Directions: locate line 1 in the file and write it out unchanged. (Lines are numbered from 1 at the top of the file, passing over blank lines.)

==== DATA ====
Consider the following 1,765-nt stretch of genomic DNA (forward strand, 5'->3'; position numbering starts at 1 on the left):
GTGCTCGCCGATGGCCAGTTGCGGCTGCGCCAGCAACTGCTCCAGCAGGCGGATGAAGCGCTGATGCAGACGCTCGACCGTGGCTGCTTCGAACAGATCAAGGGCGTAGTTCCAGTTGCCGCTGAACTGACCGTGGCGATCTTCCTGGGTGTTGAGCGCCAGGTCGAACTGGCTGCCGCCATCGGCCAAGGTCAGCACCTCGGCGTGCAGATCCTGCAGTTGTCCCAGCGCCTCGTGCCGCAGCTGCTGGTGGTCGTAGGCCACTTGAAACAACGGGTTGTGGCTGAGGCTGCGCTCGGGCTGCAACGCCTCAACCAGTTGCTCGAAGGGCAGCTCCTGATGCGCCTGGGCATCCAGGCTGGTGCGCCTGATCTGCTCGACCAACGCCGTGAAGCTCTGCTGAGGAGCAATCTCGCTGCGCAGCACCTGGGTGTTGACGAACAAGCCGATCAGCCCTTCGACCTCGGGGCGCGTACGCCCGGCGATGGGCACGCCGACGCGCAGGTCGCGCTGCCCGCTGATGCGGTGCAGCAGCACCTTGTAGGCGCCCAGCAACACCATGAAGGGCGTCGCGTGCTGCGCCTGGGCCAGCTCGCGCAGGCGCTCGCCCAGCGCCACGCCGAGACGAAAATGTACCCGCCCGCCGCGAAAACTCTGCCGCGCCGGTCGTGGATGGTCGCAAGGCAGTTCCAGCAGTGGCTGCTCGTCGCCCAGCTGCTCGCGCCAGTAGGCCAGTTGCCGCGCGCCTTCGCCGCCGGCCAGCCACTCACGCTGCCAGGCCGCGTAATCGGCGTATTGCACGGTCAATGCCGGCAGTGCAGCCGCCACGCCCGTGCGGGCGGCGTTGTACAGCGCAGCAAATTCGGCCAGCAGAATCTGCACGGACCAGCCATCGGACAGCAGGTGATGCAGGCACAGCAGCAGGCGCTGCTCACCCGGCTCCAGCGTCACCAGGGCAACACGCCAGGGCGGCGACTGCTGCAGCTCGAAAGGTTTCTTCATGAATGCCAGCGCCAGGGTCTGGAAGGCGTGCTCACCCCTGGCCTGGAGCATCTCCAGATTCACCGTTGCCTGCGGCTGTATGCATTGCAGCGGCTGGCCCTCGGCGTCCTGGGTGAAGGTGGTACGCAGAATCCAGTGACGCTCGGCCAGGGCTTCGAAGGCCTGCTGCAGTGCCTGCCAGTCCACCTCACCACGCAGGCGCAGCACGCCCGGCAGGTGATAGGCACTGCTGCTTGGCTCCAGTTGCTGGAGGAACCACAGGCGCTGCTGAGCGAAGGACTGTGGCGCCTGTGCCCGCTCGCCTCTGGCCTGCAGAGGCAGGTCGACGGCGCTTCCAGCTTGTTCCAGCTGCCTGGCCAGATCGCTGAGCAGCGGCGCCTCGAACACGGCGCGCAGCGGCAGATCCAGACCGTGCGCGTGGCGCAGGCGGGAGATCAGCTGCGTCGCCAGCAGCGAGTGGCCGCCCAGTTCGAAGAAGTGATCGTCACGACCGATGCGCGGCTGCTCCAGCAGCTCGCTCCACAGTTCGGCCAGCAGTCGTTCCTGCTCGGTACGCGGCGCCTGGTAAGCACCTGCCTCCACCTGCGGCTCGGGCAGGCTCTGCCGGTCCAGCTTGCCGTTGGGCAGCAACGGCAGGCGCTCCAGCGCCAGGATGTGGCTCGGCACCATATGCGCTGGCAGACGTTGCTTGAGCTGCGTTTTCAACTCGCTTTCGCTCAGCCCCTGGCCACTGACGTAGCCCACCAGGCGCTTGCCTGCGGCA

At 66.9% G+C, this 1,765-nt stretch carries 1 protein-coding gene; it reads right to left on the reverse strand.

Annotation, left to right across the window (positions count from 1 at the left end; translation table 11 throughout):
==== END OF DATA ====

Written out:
Consider the following 1,765-nt stretch of genomic DNA (forward strand, 5'->3'; position numbering starts at 1 on the left):